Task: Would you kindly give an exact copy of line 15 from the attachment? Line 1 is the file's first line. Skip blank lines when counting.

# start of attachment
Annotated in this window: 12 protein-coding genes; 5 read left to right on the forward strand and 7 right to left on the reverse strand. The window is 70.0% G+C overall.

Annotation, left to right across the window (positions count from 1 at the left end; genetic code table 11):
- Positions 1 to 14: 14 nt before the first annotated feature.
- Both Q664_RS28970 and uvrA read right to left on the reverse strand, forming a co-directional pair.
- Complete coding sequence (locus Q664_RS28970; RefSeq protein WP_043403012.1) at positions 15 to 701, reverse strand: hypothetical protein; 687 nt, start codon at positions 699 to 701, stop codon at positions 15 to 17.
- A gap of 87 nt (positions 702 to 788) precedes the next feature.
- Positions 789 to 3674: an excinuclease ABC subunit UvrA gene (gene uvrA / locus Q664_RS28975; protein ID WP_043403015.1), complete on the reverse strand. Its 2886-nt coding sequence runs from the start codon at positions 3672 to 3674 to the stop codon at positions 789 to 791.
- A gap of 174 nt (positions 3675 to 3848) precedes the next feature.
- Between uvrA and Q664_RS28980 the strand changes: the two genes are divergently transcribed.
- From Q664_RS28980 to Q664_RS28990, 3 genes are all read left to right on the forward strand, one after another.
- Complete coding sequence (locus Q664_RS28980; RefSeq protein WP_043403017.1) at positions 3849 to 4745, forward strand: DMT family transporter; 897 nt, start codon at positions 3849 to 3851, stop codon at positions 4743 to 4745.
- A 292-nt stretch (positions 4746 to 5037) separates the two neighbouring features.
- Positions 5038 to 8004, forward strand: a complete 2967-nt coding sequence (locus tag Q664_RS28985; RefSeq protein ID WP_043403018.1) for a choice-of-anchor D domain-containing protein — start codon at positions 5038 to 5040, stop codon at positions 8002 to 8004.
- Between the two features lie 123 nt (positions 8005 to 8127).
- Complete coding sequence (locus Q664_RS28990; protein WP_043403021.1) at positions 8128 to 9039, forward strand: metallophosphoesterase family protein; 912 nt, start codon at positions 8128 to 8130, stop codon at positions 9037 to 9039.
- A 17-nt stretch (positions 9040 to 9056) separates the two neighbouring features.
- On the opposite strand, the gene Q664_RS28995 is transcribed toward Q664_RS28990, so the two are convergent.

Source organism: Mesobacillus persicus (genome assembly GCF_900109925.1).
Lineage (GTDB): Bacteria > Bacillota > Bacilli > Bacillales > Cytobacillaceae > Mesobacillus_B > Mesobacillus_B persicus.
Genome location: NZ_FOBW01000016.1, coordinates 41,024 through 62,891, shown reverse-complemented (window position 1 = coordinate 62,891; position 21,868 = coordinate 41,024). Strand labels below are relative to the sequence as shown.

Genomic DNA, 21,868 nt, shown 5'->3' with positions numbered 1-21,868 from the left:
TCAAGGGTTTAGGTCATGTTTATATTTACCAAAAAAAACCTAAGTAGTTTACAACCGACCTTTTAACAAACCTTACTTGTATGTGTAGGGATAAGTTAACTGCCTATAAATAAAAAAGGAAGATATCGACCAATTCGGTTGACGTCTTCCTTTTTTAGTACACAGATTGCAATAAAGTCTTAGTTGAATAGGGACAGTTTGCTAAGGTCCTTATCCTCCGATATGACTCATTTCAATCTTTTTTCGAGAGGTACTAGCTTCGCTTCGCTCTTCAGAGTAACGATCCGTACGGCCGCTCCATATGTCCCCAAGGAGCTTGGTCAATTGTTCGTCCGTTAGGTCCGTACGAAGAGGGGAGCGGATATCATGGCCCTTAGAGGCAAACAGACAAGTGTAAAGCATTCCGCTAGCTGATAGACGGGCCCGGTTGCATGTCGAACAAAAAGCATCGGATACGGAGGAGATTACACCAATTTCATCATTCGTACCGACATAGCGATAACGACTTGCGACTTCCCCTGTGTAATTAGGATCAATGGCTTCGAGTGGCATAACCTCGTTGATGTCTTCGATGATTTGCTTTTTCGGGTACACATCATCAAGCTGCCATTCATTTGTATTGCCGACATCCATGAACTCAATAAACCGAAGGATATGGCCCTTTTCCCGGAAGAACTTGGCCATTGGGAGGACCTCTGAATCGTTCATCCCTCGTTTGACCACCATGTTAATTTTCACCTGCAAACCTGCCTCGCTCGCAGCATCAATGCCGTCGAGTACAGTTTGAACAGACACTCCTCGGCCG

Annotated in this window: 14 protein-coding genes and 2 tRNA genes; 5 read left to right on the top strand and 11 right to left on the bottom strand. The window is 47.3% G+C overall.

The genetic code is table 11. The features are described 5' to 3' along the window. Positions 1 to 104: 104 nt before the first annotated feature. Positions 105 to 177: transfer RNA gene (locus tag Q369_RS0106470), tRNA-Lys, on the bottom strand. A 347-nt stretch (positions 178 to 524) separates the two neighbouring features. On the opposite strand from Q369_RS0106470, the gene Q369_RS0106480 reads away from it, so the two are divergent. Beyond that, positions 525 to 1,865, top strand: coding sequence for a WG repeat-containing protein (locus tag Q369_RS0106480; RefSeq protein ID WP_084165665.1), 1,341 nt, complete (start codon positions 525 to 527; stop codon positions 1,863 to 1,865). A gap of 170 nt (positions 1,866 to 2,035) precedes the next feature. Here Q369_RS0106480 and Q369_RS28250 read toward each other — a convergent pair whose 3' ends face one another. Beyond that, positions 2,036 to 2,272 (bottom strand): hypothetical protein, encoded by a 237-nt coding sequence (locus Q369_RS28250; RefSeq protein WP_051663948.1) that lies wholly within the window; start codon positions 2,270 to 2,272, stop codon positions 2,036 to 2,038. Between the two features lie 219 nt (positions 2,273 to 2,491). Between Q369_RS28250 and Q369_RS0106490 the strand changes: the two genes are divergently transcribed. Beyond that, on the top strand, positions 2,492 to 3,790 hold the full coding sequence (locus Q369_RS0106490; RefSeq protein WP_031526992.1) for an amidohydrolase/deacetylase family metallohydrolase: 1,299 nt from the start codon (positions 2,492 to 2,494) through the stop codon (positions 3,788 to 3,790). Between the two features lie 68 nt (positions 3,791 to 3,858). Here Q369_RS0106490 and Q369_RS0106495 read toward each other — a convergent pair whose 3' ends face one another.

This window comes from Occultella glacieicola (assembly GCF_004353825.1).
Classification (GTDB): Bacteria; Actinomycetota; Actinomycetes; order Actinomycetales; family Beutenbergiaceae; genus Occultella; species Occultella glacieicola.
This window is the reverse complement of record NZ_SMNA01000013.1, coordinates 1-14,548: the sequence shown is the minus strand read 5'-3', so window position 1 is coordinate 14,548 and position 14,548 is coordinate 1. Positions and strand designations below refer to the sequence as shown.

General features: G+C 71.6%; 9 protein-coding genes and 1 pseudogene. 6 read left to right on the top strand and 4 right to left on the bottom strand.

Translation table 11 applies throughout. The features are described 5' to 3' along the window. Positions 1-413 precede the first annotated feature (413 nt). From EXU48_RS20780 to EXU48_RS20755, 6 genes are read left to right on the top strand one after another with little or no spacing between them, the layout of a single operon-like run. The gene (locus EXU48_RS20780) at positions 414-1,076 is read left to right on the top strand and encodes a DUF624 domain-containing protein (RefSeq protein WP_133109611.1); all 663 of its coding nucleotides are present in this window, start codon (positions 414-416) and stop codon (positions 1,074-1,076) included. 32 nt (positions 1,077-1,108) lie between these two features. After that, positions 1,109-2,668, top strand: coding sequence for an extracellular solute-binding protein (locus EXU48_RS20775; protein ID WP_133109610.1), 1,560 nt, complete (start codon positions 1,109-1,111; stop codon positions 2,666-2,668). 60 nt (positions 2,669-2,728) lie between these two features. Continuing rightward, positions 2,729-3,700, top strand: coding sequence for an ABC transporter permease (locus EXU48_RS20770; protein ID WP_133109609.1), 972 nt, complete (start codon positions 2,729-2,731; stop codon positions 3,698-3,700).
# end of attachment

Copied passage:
- Complete coding sequence (locus Q664_RS28990; protein WP_043403021.1) at positions 8128 to 9039, forward strand: metallophosphoesterase family protein; 912 nt, start codon at positions 8128 to 8130, stop codon at positions 9037 to 9039.